House prices in Dubai and Abu Dhabi flatlined during the final quarter of 2014, studies showed yesterday.
Reports from both JLL and MPM Properties, the real estate consultancy arm of Abu Dhabi Islamic Bank, revealed that house prices in the two cities did not rise at all in the three months to the end of December.
Average villa prices in Dubai dipped by 1 per cent during the final three months of 2014, according to the property agent JLL as the emirate’s real estate market slowed considerably in the final quarter.
Dubai apartment prices also showed zero per cent growth between October and December 2014, JLL said, as buyers continued to suffer from the introduction of mortgage caps by the Central Bank and a hike in transfer fees.
Nonetheless, using data from the information company Reidin, JLL reported that villa sales in Dubai had recorded average increases of 12 per cent during the whole of 2014 and apartment sales had increased by 23 per cent.
JLL reported that most of the growth was achieved during the first half of the year, when Dubai was still in the grip of a house price boom.
Similarly, JLL reported that both villa and apartment rents remained flat during the final quarter of 2014 as the market stabilised during the final part of the year.
In total though, apartment rents in Dubai rose by an average of 18 per cent during the year and villa rents rose 5 per cent with most of the increase again achieved during the first six months of 2014.
The news comes as Dubai Land Department reported that the total volume of real estate deals fell 15 per cent in 2014 compared with the previous year.
And, with oil prices falling and more new homes due to be completed in the emirate over the coming year, JLL said that it expected the housing slowdown to continue.
“The residential sector is likely to remain subdued over the next 12 months as the market is expected to absorb 25,000 additional units in 2015,” said Craig Plumb, the head of research at JLL’s Dubai office. “But in reality, we remain cautious of the delivery of some of these projects within the time frame.”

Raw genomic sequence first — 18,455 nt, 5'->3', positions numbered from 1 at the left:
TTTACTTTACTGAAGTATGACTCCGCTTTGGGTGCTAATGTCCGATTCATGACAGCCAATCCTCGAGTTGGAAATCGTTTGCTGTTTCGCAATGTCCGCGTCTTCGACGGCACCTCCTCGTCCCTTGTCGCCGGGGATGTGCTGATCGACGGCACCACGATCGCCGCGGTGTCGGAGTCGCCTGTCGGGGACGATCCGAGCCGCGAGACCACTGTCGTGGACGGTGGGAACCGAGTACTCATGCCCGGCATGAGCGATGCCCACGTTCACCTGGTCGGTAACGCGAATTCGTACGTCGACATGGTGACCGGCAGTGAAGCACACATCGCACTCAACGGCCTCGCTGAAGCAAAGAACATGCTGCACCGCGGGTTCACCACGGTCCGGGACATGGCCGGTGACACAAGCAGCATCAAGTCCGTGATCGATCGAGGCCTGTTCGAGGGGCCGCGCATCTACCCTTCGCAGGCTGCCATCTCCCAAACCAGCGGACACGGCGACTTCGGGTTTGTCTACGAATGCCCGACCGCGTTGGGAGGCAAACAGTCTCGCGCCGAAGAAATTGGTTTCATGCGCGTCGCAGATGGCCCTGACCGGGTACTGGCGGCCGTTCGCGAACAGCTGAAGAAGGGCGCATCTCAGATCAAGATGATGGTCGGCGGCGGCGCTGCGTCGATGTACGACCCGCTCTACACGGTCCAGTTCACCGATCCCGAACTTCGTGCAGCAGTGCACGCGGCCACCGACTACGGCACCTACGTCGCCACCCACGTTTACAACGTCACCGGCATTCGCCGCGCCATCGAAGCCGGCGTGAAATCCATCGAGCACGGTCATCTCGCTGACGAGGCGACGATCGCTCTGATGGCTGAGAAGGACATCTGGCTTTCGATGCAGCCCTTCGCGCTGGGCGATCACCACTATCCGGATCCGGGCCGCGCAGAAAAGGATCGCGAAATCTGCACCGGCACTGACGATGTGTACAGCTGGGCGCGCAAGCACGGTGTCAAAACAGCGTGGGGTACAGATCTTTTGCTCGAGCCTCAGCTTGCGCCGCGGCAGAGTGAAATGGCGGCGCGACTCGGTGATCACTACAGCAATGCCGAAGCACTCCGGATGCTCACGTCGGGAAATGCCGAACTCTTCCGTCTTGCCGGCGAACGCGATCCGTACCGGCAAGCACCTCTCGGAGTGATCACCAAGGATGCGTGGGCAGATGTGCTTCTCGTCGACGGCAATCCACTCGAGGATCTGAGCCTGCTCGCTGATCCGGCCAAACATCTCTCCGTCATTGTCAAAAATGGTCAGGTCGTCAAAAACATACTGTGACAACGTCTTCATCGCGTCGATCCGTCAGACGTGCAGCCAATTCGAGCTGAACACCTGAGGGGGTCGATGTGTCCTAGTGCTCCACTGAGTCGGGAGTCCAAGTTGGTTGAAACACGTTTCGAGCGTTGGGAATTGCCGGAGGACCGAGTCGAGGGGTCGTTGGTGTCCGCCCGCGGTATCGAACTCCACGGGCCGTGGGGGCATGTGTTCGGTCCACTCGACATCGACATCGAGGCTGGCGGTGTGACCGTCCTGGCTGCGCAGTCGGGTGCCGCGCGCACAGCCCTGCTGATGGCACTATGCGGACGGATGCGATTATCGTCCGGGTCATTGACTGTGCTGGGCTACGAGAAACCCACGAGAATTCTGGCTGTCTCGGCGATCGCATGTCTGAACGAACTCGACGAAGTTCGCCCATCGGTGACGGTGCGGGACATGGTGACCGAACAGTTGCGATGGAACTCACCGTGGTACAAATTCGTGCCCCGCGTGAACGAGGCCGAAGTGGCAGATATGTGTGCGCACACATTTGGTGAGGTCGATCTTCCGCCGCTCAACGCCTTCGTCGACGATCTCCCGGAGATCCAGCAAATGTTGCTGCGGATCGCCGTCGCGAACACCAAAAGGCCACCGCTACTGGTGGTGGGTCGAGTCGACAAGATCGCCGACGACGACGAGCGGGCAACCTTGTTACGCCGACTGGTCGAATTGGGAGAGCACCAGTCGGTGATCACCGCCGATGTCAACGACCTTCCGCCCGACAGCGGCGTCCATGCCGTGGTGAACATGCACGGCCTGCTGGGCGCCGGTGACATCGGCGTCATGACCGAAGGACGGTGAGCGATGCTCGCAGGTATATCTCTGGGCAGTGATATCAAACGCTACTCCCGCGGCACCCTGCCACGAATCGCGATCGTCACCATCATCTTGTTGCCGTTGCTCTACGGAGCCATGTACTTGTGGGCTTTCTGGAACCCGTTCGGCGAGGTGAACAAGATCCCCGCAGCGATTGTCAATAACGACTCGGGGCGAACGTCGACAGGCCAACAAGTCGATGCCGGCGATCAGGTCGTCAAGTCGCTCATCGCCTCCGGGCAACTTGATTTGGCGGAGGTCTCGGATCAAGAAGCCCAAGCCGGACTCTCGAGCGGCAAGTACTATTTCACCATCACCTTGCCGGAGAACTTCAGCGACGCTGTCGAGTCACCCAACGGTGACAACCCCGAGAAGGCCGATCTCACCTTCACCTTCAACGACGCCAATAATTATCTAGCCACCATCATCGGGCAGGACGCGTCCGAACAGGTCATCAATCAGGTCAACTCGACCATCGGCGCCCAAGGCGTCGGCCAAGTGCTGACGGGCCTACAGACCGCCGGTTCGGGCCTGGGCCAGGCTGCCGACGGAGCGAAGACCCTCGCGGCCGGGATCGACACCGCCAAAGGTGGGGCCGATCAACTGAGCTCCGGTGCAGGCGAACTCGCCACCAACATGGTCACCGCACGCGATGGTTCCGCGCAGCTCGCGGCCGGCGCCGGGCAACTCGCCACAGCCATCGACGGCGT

In Abu Dhabi it was a similar picture. According to MPM Properties, average house prices remained flat during the final quarter of the year.
MPM said that according to its research, sales volumes during November and December 2014 were at a 20-month low, owing to the introduction of mortgage caps.
Meanwhile, rents in the capital had not risen as quickly as prices, but the market was becoming more fragmented.
“The Abu Dhabi market continues to be dominated by individual investors, with sale prices increasing faster than rents, eroding yields which have dampened investor demand,” said Paul Maisfield, the MPM chief executive.
“This trend will continue until sellers agree to lower prices or rents rise to help investors achieve net yields within a range of 5.5 per cent - 6 per cent.”
The current market is effectively a three-tier market, he said. “The mid-tier properties, which takes up most of our portfolio, are seeing a stability in rents with an average 5 per cent increase, reflecting the fact there is a ready supply of such properties and thus landlords are mindful not to push rents too high and risk occupancy levels falling.”
“At the top end of the residential market there is a shortage in supply, and occupancy levels are high within the most popular developments and communities, and with the limited choice tenants now have rental increases of 15 to 20 per cent are common at lease renewal,” he added.
“At the bottom end of the market with the older properties there is also a shortage of supply which is pushing up rents and in percentage terms these have been hit the hardest.”
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